Editor’s note: This is the second part in a series of columns by Dusty Williams detailing the history of the city of Canaan.


The following was taken from an undated newspaper article written by staff writer, Peter Wittenberg:


“Site of Old Canaan — If you take Farm Road 898 north from Whitewright today, you’ll presently reach a wit gravel road which cuts off and winds northwest between open fields of grass and furrowed earth. Eventually it connects with Highway 69, which takes you back into Whitewright or north into Bells.


A few farm buildings are strung out along the way, but of old Canaan Community there is no trace. Two small, recently built farms near the railroad crossing east of Highway 69 are all that stand in the fields from which Canaan disappeared one night 44 years ago.


Yellowed newspaper clippings and the memories of old-timers living in the area recall the circumstances of the community’s violent death shortly after midnight Wednesday, April 9, 1919, just five months after the great World War I holocaust ended.


Wrong-way tornado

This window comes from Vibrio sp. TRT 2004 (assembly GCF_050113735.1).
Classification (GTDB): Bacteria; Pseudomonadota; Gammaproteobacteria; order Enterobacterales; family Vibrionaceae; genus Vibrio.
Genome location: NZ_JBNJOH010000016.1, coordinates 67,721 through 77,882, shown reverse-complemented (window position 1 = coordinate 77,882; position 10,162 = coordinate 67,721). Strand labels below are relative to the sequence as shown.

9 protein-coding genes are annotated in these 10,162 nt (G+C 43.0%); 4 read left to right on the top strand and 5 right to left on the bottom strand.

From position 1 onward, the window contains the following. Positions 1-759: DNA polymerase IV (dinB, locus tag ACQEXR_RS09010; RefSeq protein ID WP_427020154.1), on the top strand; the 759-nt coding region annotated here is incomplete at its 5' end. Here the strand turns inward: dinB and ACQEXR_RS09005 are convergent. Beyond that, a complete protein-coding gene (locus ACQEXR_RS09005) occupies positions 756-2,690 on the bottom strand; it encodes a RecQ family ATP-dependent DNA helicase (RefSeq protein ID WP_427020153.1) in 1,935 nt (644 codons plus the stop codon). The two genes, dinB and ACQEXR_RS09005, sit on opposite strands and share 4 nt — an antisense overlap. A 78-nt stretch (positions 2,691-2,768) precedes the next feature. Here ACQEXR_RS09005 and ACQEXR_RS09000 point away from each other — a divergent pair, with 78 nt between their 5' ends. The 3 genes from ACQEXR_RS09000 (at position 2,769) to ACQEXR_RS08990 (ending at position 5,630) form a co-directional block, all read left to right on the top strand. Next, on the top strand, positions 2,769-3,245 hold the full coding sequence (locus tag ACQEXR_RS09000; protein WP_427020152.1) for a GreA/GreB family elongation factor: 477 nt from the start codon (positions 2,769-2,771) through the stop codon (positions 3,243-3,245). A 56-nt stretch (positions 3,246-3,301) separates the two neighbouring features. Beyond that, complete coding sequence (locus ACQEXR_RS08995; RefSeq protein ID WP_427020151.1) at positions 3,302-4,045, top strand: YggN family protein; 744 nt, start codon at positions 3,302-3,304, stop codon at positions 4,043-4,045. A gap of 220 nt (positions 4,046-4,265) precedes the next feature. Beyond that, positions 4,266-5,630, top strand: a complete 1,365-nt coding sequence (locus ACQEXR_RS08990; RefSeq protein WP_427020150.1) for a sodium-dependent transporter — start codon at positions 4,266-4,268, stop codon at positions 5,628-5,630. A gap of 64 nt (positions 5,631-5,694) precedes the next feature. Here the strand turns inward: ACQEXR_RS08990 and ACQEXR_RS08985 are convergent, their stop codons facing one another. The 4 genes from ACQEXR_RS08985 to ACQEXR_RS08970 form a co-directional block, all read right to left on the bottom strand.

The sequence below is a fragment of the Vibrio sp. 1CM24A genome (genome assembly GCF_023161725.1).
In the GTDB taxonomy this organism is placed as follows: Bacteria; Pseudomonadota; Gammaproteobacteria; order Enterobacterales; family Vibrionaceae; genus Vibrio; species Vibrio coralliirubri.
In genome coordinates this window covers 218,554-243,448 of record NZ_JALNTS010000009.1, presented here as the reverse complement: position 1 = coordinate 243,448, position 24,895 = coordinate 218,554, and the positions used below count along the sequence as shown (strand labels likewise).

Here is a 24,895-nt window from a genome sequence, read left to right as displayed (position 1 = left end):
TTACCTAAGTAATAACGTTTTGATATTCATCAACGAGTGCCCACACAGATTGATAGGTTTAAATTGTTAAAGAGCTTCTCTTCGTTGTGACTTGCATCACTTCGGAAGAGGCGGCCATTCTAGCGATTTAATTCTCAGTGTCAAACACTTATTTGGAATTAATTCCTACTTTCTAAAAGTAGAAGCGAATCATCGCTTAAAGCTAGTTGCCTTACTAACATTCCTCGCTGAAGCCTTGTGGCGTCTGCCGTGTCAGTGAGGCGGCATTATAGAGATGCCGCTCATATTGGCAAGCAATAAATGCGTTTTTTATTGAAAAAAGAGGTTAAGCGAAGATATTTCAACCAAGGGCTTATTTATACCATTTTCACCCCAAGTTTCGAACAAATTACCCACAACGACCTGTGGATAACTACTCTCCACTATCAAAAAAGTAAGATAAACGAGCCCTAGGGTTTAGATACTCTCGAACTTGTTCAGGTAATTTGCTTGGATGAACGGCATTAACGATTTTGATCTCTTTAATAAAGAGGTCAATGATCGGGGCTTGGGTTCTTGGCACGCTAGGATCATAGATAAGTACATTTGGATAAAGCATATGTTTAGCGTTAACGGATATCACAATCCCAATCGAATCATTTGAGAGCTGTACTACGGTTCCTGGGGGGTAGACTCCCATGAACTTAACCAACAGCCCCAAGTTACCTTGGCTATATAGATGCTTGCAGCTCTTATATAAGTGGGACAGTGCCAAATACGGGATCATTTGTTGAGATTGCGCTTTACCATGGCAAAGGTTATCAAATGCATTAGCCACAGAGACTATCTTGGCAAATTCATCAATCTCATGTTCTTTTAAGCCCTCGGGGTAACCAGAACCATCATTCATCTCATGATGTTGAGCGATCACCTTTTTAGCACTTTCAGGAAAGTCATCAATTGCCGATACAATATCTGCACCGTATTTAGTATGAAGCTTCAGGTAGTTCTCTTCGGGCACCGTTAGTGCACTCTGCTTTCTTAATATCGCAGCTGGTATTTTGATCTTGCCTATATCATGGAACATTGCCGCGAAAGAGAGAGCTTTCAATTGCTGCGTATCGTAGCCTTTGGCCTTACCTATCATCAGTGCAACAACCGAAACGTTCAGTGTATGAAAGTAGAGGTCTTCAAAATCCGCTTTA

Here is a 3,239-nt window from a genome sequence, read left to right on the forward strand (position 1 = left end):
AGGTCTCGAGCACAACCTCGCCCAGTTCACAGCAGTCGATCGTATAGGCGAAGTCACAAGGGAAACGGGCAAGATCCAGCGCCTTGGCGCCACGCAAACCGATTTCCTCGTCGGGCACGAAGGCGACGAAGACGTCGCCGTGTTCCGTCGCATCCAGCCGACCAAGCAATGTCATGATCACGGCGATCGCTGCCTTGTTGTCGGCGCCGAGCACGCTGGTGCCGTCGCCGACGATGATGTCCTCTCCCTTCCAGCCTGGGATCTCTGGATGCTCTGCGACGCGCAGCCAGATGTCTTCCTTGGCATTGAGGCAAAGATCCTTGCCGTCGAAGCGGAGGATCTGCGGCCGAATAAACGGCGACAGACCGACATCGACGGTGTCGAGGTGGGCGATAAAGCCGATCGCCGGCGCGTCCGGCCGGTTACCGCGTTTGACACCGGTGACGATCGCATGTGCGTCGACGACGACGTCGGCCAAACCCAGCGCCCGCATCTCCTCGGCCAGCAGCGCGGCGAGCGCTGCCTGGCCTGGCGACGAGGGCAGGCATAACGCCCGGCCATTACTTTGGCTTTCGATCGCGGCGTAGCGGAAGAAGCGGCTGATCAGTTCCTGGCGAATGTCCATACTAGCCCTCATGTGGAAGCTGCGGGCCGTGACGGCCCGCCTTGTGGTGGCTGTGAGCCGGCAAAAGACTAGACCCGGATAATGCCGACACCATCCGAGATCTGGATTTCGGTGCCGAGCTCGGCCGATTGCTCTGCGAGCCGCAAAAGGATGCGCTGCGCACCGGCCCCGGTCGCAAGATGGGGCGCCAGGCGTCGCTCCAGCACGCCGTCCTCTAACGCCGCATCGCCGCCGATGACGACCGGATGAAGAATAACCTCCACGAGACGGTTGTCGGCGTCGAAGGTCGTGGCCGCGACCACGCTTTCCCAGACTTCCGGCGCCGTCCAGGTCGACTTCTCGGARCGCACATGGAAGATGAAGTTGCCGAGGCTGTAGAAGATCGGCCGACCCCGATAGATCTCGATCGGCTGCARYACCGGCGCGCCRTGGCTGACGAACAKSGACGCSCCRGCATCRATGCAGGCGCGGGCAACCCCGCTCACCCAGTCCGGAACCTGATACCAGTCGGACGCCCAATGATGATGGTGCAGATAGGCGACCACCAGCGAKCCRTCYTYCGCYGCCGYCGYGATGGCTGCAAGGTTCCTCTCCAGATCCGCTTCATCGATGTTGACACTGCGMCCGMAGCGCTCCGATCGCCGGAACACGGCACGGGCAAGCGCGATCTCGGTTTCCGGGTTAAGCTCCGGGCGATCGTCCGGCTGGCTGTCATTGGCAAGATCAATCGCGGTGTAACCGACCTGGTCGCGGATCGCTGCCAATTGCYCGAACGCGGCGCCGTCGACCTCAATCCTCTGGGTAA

The tornado which moved toward the Canaan railroad crossing followed what an old Texas Almanac called a “southeast-northwest weather diving line,” according to Doss. Although almost all tornadoes come from the southwest, all those in Whitewright-native Doss’ memory originated from the southeast.


The wind ripped down telephone poles and lines, drove heavy timbers into the earth and overtaking the Katy, overturned the cars and injured the crew members.


When it reached the box car homes of a Mexican section crew, it plucked them from the west side of the track and dropped them upside down on the east side. In such a manner the winds sucked in their prey from positions not directly touched by the funnel.


Moved to Whitewright


Bill White was soon to move his gin to Whitewright. All that was left standing in Canaan was part of the office. When the storm passed, the office safe was laying in a field, as the photo attached shows. His son Bill now owns the company.


Jim Ayres set up a new general store in Whitewright, now owned by his nephew, Charlie, who turned the investment into a dry goods store.


The tornado which first touched ground six miles south of Trenton spent its force somewhere between the ruins of Canaan and the fortunate town of Bells, which stood in the path of possible catastrophe. The storms which blanketed Texas and Oklahoma during the tornado were responsible for more than 100 deaths and the loss of millions of dollars.”


Other articles of the time state that a train of the MK&T was blown from its tracks, injuring a brakeman and a conductor.


Dusty Williams is a ninth generation Grayson County resident, author and local historian. He can be reached at dustywilliams@live.com